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Navajo Nation lawmaker warns further action needed on hemp

Filed Under: Business | Law | National
More on: hemp, lorenzo bates, marijuana, napi, navajo
     
   

Speaker LoRenzo Bates of the Navajo Nation Council. Photo from Navajo Nation Council

The Navajo Nation is indeed interested in hemp but further action will be needed before any crops can be planted, tribal officials said on Tuesday.

Navajo Agricultural Products Industry has engaged in "exploratory" talks about hemp, CEO Wilton Charley confirmed. But he said no agreements have been signed.

"We have had exploratory discussions with CannaNative that resulted in actions that need to be resolved before we consider any type of initial agreements," Charley said in a press release, referring to CannaNative, a cannabis development firm.

Speaker LoRenzo Bates of the Navajo Nation Council also warned that further legislative action will be needed. Although lawmakers in 2000 made a key change to the definition of "marijuana" in Title 17 of the Navajo Nation Code, he said they haven't legalized hemp production on the reservation.


Title 17 of the Navajo Nation defines marijuana as "Cannabis plants that contain an amount equal to or more than one and four-tenths percent (1.4%) tetrahydrocannabinol." Source: Navajo Nation Council

"Any such action to produce hemp would require the Navajo Nation Council to amend the current statute and there has been no discussion of doing so," Bates said.

Title 17 of the Navajo Nation defines "marijuana" as "Cannabis plants that contain an amount equal to or more than one and four-tenths percent (1.4%) tetrahydrocannabinol." The change was made in July 2000, The Navajo Times reported at the time.

The language recognizes that hemp does not contain enough tetrahydrocannabinol, or THC, to provide the same psychoactive or "high" that comes from marijuana. But the provision does not make hemp production legal on the reservation, according to Bates.

Even if it did, the tribe would still have to contend with federal law, which does not recognize the difference. Authorities raided a hemp farm on the Menominee Nation of Wisconsin a year ago and repeatedly shut down a hemp farm on the Pine Ridge Reservation in South Dakota in the 2000s.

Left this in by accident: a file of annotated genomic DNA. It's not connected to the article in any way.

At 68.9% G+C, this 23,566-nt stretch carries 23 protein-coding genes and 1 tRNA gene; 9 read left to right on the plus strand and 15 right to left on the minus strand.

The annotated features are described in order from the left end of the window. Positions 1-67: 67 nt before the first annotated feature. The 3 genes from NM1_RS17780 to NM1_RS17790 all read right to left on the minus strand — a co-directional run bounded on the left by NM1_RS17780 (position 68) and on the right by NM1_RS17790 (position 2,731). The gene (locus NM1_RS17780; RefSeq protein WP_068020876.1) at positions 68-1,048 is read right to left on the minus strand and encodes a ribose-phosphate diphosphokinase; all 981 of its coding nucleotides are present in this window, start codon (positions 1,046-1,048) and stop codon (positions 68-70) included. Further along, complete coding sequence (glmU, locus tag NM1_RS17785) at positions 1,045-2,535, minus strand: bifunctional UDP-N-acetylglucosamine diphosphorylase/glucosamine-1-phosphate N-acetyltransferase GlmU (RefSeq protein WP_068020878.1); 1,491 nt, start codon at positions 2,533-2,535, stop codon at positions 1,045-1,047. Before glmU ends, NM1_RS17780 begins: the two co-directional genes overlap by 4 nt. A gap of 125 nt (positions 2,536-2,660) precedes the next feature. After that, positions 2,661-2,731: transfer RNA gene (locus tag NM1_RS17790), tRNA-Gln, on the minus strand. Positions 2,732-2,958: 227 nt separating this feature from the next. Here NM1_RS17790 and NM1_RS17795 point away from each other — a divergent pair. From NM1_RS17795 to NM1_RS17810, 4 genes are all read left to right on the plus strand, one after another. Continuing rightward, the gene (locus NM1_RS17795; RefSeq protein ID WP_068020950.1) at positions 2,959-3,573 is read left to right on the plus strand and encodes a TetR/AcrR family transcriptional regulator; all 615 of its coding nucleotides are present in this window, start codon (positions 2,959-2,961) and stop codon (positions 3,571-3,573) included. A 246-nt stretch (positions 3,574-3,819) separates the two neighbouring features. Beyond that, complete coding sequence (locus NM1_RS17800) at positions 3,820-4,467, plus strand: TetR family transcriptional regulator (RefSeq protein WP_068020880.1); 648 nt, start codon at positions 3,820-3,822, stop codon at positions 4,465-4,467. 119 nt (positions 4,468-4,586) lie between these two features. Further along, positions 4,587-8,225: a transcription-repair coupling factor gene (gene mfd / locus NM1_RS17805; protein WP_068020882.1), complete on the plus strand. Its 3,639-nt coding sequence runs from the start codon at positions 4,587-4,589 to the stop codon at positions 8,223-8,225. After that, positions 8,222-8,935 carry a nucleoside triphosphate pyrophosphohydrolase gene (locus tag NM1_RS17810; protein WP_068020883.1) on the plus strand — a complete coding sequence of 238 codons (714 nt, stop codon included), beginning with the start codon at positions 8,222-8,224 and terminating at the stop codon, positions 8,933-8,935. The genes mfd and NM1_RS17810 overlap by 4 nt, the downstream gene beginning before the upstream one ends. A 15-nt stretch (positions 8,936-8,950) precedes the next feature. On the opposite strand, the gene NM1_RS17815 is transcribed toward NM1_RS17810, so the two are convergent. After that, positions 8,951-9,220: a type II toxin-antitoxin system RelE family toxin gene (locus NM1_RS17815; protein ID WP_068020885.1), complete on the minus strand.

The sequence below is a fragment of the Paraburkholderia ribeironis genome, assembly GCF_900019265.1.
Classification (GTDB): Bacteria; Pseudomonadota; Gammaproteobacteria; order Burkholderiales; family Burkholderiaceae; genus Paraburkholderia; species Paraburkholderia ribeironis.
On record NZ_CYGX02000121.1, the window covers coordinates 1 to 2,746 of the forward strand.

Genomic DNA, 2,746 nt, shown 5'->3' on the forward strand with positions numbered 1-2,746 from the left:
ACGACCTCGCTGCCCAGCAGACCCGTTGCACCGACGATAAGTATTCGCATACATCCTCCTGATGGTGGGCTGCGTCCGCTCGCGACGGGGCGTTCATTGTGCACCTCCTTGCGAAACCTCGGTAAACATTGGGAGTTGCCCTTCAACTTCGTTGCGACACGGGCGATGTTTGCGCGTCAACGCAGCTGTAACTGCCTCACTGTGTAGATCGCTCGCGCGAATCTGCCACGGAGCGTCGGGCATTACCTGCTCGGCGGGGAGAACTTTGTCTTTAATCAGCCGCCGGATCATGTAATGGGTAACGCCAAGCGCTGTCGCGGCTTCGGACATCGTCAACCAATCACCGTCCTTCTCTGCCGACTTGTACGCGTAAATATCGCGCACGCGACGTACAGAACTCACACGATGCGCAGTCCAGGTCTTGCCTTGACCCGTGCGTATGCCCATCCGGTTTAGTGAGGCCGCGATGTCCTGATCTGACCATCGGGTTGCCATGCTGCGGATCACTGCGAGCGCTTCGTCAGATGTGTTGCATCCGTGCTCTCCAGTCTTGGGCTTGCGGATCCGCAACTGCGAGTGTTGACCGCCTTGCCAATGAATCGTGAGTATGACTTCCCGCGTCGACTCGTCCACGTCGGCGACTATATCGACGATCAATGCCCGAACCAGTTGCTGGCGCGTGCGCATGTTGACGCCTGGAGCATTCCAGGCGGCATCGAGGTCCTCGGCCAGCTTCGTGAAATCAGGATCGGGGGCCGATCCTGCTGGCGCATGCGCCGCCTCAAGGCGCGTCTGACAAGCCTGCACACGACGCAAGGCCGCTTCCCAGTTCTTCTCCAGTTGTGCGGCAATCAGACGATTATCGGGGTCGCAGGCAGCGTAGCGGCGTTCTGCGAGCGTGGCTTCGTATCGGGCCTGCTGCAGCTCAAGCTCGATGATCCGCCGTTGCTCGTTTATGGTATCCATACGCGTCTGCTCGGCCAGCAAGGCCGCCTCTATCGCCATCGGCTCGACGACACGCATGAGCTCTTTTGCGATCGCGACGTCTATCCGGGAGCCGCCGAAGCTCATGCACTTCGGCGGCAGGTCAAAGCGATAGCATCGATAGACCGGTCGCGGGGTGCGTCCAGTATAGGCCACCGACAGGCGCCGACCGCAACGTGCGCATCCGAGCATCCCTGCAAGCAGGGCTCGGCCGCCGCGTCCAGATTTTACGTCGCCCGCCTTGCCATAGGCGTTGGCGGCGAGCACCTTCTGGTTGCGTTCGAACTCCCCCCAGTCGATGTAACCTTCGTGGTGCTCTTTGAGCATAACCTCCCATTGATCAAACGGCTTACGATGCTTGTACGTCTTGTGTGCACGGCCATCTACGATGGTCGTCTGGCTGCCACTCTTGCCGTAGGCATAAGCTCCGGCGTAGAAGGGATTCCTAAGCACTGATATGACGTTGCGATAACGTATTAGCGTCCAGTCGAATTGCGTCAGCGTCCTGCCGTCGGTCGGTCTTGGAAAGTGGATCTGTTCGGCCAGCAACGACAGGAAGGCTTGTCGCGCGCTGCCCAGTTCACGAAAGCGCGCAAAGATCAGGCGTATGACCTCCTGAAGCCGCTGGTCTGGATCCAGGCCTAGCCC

In March, a federal judge lifted an injunction affecting hemp production at Pine Ridge. A shift in Department of Justice policy and changes in federal law led to the ruling.

But the Menominee Nation in May lost a lawsuit in which it sought to be treated in a manner similar to states when it comes to hemp production.

Hemp has multiple uses and can be used in food, clothing and other items.

Relevant Documents:
Department of Justice Policy Statement Regarding Marijuana Issues in Indian Country (October 2014)

Related Stories:
Navajo Nation in discussions to cultivate hemp on reservation (10/25)
Passamaquoddy Tribe is no longer interested in growing marijuana (08/03)
Native Sun News: Oglala Sioux Tribe celebrates historic victories (07/01)
Native Sun News: Oglala Sioux Tribe reaffirms hemp grow policy (06/16)
Menominee Nation considers options after losing hemp lawsuit (05/24)
Menominee Nation set for court hearing in industrial hemp lawsuit (04/20)
Native Sun News: Alex White Plume weighs next move on hemp (04/12)
Lakota Country Times: Alex White Plume wins round in hemp case (04/08)
Judge lifts injunction in hemp dispute on Pine Ridge Reservation (03/29)
DOJ asks judge to dismiss Menominee Nation hemp grow lawsuit (01/20)
Menominee Nation asserts right to grow hemp in new lawsuit (11/18)
Hilary Bricken: DOJ sending mixed signals on tribal marijuana (11/17)
Omaha Tribe to continue with studies of marijuana and hemp (11/10)
Omaha Tribe considers next steps for marijuana operation (11/05)
BIA looked for hemp while Menominee Nation chair was at NCAI (10/27)
Menominee Nation slams DEA raid of industrial hemp operation (10/26)
Standing Rock Sioux Tribe considers petition to legalize hemp (08/31)

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